Fire Behavior Intermediate SFFMA Objectives: 15-02.01 – 15-02.02 2Hrs received
SFFMA Objectives • 15-02.01 Trainee shall define the following units of measurements: • A. British Thermal Unit (BTU) • B. Fahrenheit (F) • C. Celsius (C) • D. Calorie (C) • E. Joule, the SI unit for energy • 15-02.02 Trainee shall define thermal balance and imbalance.
Units of Measurement for Heat • British Thermal Units (BTU) • The amount of heat required to raise the temperature of 1 pound of water 1 degree Fahrenheit • While not used in scientific and engineering texts, the Btu is still frequently used in the fire service
Units of Measurement for Heat • Fahrenheit • Of or relating to a temperature scale that registers the freezing point of water as 32° and the boiling point as 212° at one atmosphere of pressure • Celsius • Of or relating to a temperature scale that registers the freezing point of water as 0° and the boiling point as 100° under normal atmospheric pressure.
Units of Measurement for Heat • Calorie: • Any of several approximately equal units of heat, each measured as the quantity of heat required to raise the temperature of 1 gram of water by 1°C from a standard initial temperature, especially from 3.98°C, 14.5°C, or 19.5°C, at 1 atmosphere pressure. Also called gram calorie, small calorie. • The unit of heat equal to 1/100 the quantity of heat required to raise the temperature of 1 gram of water from 0 to 100°C at 1 atmosphere pressure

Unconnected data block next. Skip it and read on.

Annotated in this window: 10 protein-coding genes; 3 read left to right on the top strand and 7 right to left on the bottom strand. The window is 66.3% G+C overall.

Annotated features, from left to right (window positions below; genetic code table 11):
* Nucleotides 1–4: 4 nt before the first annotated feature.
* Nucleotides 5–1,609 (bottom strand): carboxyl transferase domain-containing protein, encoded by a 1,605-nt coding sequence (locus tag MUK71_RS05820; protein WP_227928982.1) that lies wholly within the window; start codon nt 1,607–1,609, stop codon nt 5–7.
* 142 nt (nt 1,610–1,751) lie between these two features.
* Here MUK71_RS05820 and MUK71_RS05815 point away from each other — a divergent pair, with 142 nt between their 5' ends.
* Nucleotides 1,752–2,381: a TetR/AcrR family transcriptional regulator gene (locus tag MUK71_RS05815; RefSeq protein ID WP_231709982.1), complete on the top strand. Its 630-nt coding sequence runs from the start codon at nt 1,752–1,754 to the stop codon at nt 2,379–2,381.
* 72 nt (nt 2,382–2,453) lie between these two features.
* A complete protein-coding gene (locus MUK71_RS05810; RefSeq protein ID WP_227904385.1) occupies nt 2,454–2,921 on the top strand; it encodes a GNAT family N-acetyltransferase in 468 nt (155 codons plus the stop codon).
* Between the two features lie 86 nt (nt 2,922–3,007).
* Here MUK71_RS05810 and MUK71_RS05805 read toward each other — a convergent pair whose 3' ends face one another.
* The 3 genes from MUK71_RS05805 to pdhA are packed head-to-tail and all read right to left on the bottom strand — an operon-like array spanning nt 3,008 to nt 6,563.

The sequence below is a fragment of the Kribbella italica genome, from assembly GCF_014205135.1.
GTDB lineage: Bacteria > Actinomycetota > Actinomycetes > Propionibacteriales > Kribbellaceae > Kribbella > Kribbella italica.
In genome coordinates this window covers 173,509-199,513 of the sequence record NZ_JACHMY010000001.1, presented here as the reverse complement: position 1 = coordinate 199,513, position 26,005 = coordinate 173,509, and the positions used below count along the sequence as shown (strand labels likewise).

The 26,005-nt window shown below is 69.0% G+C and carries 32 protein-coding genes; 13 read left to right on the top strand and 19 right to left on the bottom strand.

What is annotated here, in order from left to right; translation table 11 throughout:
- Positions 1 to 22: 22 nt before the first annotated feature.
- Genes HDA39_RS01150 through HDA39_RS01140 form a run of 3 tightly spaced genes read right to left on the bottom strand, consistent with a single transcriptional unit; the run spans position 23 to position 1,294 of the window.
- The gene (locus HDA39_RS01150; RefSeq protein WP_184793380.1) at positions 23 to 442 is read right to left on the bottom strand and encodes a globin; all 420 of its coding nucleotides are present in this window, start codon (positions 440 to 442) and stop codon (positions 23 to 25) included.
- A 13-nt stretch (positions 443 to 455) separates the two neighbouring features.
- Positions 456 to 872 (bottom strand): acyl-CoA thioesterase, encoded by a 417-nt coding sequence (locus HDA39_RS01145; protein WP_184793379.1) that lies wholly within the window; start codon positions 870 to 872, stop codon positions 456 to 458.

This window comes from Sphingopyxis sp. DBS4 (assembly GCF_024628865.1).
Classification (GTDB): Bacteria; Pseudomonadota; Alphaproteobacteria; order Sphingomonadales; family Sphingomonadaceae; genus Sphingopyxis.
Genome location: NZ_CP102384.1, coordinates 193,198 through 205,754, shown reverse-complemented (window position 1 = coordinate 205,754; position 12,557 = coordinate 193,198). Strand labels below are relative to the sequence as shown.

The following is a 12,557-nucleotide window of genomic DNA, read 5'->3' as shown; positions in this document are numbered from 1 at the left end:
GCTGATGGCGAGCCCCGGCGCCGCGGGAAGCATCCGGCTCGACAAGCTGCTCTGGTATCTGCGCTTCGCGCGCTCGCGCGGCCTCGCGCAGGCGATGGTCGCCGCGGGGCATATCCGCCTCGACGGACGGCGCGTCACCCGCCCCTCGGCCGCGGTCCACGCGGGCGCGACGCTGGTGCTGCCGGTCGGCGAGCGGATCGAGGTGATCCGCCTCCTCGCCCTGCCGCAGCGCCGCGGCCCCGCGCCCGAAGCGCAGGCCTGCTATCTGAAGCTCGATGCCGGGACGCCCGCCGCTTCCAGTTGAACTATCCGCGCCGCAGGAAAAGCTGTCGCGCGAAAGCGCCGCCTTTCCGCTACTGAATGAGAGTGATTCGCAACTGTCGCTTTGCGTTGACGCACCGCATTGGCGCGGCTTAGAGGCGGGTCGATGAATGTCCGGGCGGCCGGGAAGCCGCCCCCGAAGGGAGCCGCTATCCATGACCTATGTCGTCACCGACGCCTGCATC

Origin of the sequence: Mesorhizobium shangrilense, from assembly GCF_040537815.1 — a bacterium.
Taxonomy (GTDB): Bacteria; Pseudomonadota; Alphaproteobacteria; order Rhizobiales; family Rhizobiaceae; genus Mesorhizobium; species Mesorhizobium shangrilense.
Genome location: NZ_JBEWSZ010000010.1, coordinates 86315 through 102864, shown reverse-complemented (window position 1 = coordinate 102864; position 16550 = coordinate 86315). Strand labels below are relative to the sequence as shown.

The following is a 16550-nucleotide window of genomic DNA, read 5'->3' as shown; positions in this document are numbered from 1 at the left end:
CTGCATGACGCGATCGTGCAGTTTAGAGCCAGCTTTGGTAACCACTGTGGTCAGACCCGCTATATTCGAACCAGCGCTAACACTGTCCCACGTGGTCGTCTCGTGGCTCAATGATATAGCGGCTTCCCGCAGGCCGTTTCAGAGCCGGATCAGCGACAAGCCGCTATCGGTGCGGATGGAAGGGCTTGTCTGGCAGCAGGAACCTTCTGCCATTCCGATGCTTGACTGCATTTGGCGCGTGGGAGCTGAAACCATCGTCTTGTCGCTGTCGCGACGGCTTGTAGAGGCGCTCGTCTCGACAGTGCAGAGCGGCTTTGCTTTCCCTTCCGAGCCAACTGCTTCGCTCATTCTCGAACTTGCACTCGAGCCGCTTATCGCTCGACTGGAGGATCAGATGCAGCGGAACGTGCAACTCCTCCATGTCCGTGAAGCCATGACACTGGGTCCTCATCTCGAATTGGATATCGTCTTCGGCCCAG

Units of Measurement for Heat • Joule – SI Unit for energy • The International System unit of electrical, mechanical, and thermal energy. • A unit of electrical energy equal to the work done when a current of one ampere is passed through a resistance of one ohm for one second. • A unit of energy equal to the work done when a force of one newton acts through a distance of one meter.
Thermal Balance • Thermal Balance: • The degree of thermal balance existing in a closed room during a fire's development is dependant upon fuel supply and air availability as well as other factors. The hot area over the fire (often termed the fire plume or thermal column) causes the circulation that feeds air to the fire. However, when the ceiling and upper parts of the wall linings become super-heated, circulation slows down until the entire room develops a kind of thermal balance with temperatures distributed uniformly horizontally throughout the compartment. In vertical terms the temperatures continuously increase from bottom to top with the greatest concentration of heat at the highest level.
Thermal Balance • What does thermal balance mean to the Fire Service and what can it teach us?